Better Essays
1650 words (4.7 pages)

Aids, No Cure For Aids Essay

- Unfortunately, AIDS is one of the many public health issues affecting the world today. AIDS stands for acquired immunodeficiency disorder. It is the final stage of HIV(Human immunodeficiency disorder). As its name states HIV attacks the T cells that help the immune system to fight off infections. If left untreated, a significant amount of T cells will be killed, leaving the body susceptible to several opportunistic diseases. At this point, the disease has reached its final stage of AIDS. HIV/ AIDS is contracted through acts in which bodily fluids are exchanged, such as sex, blood transfusions, and sharing needles....   [tags: AIDS, Immune system, Blood, HIV]

Better Essays
1283 words (3.7 pages)

Hiv Transmission Among Adolescents And Adults Essay

- HIV transmission among adolescents and adults is an important objective of Healthy people 2020 and all HIV related programs. According to the Center of Disease Control and Prevention, Adolescents and adults are the center of the epidemic when it comes to rate of infection. That population engages in risk behavior. They have a high rate of sexually transmitted infections and low rates of testing. “In 2010, almost 60% of youth aged 13 to 24 with HIV in the United States were unaware of their infection, compared to 16% for all ages (…) and only 35% of adults aged 18 to 24 had been tested for HIV” (“HIV Among Youth”, n.d)....   [tags: AIDS, HIV, Sexual intercourse]

Better Essays
709 words (2 pages)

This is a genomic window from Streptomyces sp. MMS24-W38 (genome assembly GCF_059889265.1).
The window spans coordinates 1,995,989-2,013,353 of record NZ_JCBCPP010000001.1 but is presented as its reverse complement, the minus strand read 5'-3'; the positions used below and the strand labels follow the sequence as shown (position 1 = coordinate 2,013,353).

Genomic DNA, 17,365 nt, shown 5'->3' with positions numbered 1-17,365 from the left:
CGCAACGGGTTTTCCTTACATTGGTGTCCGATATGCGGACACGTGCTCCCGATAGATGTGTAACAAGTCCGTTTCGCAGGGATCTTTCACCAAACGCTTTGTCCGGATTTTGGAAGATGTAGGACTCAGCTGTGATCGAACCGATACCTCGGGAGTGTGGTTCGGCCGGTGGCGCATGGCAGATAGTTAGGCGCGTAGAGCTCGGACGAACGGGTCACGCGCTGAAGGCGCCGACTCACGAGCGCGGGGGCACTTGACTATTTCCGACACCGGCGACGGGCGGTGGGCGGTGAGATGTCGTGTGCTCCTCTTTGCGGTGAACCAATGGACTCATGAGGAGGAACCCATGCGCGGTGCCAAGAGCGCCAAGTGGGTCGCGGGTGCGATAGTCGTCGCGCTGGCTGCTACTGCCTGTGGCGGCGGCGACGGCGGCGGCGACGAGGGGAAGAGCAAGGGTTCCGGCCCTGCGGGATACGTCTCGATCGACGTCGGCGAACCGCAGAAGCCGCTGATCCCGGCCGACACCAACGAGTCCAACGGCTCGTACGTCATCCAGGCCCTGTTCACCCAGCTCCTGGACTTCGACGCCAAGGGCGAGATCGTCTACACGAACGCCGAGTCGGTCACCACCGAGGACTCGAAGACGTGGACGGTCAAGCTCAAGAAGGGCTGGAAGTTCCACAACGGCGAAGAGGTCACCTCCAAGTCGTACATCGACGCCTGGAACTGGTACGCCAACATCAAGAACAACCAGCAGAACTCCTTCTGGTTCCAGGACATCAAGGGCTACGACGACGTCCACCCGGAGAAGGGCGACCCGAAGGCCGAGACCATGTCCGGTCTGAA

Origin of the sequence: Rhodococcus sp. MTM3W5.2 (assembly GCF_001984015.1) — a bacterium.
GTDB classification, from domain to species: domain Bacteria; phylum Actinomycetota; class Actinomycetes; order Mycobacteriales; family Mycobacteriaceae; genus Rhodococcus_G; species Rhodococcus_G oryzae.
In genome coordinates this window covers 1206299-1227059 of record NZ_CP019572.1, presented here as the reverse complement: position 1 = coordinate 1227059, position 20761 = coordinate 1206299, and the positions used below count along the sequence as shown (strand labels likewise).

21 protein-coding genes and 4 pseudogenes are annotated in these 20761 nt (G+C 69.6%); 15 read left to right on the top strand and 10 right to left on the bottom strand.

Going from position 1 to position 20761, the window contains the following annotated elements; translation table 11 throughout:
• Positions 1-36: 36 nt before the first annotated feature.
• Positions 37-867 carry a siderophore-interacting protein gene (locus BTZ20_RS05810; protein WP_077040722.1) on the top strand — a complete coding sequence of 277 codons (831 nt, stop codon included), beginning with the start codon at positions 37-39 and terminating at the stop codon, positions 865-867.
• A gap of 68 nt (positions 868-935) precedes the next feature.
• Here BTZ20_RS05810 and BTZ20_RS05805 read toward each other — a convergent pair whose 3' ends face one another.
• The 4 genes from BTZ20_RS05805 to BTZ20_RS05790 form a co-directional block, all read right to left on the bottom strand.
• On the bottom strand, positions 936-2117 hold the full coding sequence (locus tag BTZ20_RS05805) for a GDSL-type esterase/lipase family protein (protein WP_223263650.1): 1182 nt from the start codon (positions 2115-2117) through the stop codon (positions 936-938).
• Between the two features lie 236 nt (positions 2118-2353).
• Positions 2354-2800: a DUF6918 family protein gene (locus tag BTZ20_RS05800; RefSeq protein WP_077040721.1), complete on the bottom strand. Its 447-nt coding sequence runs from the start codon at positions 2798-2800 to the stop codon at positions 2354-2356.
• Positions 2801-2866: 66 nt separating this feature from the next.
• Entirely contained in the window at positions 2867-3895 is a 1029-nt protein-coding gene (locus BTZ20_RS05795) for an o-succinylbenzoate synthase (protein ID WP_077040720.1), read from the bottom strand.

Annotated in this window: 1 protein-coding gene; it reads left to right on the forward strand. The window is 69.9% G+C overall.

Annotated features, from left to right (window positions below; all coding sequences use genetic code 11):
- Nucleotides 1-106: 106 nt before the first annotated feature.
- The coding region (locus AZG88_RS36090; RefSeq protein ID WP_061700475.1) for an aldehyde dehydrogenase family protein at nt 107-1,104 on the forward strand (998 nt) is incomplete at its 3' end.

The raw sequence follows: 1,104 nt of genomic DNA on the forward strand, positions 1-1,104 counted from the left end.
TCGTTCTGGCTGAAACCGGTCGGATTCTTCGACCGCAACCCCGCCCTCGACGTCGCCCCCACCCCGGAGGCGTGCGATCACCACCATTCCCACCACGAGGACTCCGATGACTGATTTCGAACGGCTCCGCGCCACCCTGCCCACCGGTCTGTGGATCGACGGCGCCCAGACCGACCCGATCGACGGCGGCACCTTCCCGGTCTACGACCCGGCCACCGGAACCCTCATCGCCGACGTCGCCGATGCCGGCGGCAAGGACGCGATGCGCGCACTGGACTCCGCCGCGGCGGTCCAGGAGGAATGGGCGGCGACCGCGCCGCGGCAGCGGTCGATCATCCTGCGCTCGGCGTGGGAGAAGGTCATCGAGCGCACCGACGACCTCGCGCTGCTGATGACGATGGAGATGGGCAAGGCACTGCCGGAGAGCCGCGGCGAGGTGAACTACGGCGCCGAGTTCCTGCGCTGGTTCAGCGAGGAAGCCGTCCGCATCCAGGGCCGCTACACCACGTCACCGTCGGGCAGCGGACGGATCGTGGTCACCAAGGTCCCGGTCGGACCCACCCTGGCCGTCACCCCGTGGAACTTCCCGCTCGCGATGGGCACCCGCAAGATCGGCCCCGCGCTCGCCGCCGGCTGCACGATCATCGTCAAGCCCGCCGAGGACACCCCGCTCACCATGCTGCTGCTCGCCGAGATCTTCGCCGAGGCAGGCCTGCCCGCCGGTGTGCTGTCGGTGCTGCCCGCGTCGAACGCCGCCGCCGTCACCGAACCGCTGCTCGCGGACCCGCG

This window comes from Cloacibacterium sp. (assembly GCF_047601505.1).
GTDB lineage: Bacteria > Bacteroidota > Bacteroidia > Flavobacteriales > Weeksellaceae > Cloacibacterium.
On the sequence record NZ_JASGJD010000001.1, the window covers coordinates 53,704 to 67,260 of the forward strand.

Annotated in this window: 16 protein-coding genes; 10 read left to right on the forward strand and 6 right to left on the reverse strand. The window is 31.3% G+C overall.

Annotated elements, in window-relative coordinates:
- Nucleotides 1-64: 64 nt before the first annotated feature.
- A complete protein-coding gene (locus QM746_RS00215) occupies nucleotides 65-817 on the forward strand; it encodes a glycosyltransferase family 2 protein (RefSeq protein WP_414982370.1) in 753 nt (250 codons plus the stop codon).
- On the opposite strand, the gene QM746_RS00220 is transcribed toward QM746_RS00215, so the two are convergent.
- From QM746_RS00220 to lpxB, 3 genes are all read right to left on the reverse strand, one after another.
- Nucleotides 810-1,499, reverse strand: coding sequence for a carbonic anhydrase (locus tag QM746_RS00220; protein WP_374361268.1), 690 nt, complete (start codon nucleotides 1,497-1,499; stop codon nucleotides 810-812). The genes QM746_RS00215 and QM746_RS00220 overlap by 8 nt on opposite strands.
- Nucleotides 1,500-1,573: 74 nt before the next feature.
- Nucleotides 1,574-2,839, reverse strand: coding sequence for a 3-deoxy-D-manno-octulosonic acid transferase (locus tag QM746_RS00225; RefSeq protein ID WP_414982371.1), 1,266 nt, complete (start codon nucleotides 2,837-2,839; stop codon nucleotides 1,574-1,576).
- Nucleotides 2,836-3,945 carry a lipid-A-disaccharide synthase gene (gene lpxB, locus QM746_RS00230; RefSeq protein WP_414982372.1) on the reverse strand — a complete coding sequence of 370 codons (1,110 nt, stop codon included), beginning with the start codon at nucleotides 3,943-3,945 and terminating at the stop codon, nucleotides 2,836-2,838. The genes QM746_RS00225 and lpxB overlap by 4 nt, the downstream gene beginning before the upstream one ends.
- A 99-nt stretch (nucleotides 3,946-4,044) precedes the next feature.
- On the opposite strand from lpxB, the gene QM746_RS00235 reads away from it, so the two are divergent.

Acquired Immune Deficiency Syndrome ( Hiv ) Essay

- Acquired Immune Deficiency Syndrome, also known as AIDS, is mainly caused by Human Immune Deficiency Virus (HIV). AIDS is one stage in the course of HIV disease, which must be diagnosed by a physician. According to World Health Organization (WHO), HIV damages the body’s immune system by destroying the white blood cells which help us to conquer pathogens. When HIV enters the white blood cell, it may remain inert. It infects another cell to produce many new HIV’s once it’s activated. This decreases the body’s ability to fight infection and suppress multiplication of abnormal cells, such as cancer....   [tags: AIDS, HIV, Immune system, Blood]

Better Essays
1929 words (5.5 pages)

HIV and AIDS Essay

- In 1981, the first cases of severe immune system deterioration were recognized developed unusual infections. The new disease was later named "AIDS". At that time, no one knew what was causing the disease. Since then, science has shown that the Human Immunodeficiency Virus (HIV) is the cause of AIDS. As HIV infection progresses, it weakens a person's ability to fight off diseases. By attacking the immune system, the virus leaves people more susceptible to other diseases. When a person with HIV contracts one of several additional diseases, or when a person's immune system shows serious deterioration, that person is classified as having AIDS....   [tags: STD, HIV, AIDS]

Free Essays
1276 words (3.6 pages)

Essay on Needle-Exchange Programs and The Fight against HIV/AIDS

- This paper will be concerned with the issue of having needle-exchange programs (NEPs) in the United States, for the purpose of encouraging injection drug users (IDUs) to engage in safer practices. Specifically, this paper will address the question of whether or not such programs are a desirable policy for reducing the spread of HIV/AIDS. This topic was chosen because it is evident that something needs to be done to stop the spread of AIDS, a problem that has reached epidemic proportions in nations around the world....   [tags: Injection Drug Users, Prevention, AIDS, HIV]